How G20 preparations left thousands homeless in India

Concerned Citizens’ report reveals harrowing testimonies of displaced slum dwellers amidst G20 beautification projects. 

Published : Jul 28, 2023 18:59 IST - 4 MINS READ

New Delhi: Prime Minister Narendra Modi digitally addresses the G20 Environment and Climate Sustainability Ministers’ Meeting, on Friday, July 28, 2023.

New Delhi: Prime Minister Narendra Modi digitally addresses the G20 Environment and Climate Sustainability Ministers’ Meeting, on Friday, July 28, 2023.

In the aftermath of the G20 preparations, a wave of forced evictions has swept across India, leaving in its wake a stark reality of despair for the country’s slum dwellers. On July 13, 2023, the ‘Concerned Citizens’ collective, a group comprising individuals from diverse fields, unveiled a comprehensive report documenting the harrowing testimonies of those affected by these displacements. This crucial report, based on a public hearing held on May 22, 2023, brought to light the plights of people from various regions, including Delhi, Mumbai, Kolkata, Nagpur, Indore, and Udaipur. These inhabitants found themselves uprooted due to the government’s beautification projects, aimed at showcasing a polished image of India in preparation for the forthcoming G20 Summit. 

Prominent human rights activist Harsh Mander, former Deputy Mayor of Shimla Tikender Panwar, and senior journalist Pamela Philipose, who were part of the public hearing jury, jointly released the report. Also present were representatives from the ‘Basti Suraksha Manch,’ an organisation dedicated to grassroots efforts against slum demolitions, Shakeel Abdul and Akbar. According to the findings, the preparations for the G20 Summit have resulted in the displacement of an estimated 2.5 to 3 lakh people. In Delhi alone, nearly 25 slums have been razed to the ground, including settlements in Yamuna Bank, Tughlaqabad, Mehrauli, and Ghiyaspur, among others. 

Behind the veneer of beautification projects, a darker reality emerges - a series of distressing episodes of police brutality. Thousands of citizens have been left homeless as central government agencies not only bulldozed slums but also destroyed shelters meant for the impoverished. Shakeel Abdul of Basti Suraksha Manch expressed grave concern, pointing out that unlike previous instances where the evicted were permitted to resettle, no such option exists in this case. 

Instances of police brutality abound as people were compelled to evacuate their dwellings without prior notice. Harsh Mander revealed that these settlements were concealed from the view of G20 delegates. The absence of developed living spaces for the urban poor underscores the marginalisation of a significant segment of the population, relegating them to the peripheral blind spot of international attention.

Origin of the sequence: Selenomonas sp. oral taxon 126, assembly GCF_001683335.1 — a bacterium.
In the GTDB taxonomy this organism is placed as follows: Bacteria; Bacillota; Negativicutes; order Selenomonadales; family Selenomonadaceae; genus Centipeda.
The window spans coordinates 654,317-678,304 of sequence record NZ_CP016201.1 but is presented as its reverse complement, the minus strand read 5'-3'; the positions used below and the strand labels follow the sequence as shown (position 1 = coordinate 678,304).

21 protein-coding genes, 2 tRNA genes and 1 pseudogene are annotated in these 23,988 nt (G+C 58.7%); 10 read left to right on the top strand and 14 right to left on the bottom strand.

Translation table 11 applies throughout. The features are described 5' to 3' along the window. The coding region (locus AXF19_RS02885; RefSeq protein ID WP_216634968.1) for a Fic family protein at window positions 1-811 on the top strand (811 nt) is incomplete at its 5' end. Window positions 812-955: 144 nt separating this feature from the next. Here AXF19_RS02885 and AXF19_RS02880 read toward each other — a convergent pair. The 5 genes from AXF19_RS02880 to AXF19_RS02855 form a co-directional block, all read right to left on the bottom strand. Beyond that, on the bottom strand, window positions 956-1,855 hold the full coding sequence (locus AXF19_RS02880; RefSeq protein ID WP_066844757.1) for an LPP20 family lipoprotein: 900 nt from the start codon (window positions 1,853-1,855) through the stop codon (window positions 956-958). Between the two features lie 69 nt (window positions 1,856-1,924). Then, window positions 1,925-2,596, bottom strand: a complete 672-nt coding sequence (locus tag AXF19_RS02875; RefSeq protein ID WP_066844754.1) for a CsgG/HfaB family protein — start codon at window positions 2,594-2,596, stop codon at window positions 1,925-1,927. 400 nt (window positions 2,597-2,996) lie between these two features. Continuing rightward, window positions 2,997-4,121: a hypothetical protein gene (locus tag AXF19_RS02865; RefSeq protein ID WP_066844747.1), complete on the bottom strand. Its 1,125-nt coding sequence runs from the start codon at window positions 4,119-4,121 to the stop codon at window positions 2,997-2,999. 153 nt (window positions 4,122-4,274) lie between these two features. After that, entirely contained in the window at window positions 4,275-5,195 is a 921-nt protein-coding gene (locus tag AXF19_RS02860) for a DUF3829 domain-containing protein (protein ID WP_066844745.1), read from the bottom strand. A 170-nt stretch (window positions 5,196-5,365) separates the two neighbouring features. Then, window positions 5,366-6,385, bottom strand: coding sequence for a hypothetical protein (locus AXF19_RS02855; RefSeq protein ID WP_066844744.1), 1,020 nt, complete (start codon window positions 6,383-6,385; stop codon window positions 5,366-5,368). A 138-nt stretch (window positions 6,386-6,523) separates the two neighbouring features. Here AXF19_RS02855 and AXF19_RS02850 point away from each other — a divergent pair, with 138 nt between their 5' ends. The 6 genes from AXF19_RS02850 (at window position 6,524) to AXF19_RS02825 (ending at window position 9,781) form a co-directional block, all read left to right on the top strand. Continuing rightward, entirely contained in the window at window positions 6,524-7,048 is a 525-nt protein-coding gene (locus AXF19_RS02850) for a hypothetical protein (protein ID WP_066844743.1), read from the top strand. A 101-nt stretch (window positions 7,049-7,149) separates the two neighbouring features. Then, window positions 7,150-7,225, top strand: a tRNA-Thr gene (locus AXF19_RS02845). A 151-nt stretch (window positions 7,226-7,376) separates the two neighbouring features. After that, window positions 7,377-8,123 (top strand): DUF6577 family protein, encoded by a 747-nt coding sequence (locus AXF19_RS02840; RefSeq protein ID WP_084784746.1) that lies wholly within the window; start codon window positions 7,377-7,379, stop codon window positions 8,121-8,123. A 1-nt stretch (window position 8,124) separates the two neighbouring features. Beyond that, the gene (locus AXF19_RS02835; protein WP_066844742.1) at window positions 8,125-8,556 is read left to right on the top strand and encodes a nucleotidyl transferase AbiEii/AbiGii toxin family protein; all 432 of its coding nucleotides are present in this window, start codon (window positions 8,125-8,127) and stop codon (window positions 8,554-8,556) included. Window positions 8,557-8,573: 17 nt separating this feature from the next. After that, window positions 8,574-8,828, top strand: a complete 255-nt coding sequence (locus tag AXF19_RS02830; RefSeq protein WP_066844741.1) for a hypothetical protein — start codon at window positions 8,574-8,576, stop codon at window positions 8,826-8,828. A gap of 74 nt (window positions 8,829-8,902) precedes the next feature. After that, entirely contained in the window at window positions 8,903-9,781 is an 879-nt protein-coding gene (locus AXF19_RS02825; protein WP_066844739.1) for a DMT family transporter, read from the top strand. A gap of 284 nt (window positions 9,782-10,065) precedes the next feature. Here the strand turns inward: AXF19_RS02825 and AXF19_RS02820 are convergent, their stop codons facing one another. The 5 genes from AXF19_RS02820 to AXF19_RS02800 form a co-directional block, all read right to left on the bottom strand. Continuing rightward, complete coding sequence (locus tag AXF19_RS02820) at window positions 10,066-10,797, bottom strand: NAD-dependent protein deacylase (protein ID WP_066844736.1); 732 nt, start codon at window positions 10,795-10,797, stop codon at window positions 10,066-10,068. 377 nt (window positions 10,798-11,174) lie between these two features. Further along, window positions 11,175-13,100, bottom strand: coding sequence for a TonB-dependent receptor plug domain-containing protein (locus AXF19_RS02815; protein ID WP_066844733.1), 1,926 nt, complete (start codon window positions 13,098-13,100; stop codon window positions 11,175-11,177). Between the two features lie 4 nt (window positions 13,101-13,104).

One glaring example of this “beautify the city and criminalise the poor” approach, detailed in the report, occurred in Vishakhapatnam’s ASR Nagar. Here, as G20 delegates deliberated the importance of inclusive urban spaces, a settlement of tribal families from the Chenchu tribe was deliberately hidden behind towering green sheets on the route to the meeting venue. 

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In Delhi’s Bela Estate near Yamuna Floodplains, residents were given a mere three-hour ultimatum to evacuate their homes. Additionally, authorities sabotaged handpumps, depriving the settlement of water supply and thereby forcing residents to abandon the area. 

Pamela Philipose remarked, “When you put up these curtains to hide the poor, you are also preventing access of ordinary people to their livelihoods.” In addition to being rendered homeless with no prospects of relocation, these unfortunate citizens were stripped of their means of sustenance in the aftermath of a global pandemic. 

The forced evictions perpetrated during the G20 preparations perpetuate a highly exclusionary vision of urban development. Tikender Panwar highlighted the detrimental impact of the “absence of policy-level interventions” on the displaced families. Despite legislation such as the Street Vendors Act of 2014, the situation of the urban poor in major cities remains precariously unbalanced as activities like illegal land grabbing persist. 

Akbar, an activist residing in East Delhi’s Seemapuri and associated with Basti Suraksha Manch, shed light on the police’s approach during the eviction process. Barricades were erected around the settlement one day before the demolition, effectively sealing off any entry or exit points. Unlike previous instances where adequate time was provided to seek court intervention, the police arrived at 4 - 5 am, instructing people to vacate their homes without delay. 

The evicted families were given a mere couple of hours to gather their belongings and relocate, with few having anywhere to go. Moreover, the demolition process was carried out under strict police surveillance to deter any form of documentation. 

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In the case of Ghiyaspur, situated in Delhi’s Nizamuddin West area, the Manch managed to secure a stay order for eleven houses. However, authorities circumvented this by arriving early and marking the houses covered under the order, avoiding their demolition while proceeding with the destruction of others.

 The affected families now grapple not only with homelessness but also with the loss of their livelihoods. In the face of this “state-sanctioned” destruction, these families endure twin challenges with no rehabilitation measures in sight. 

(with inputs from Riddhi Chatterji)

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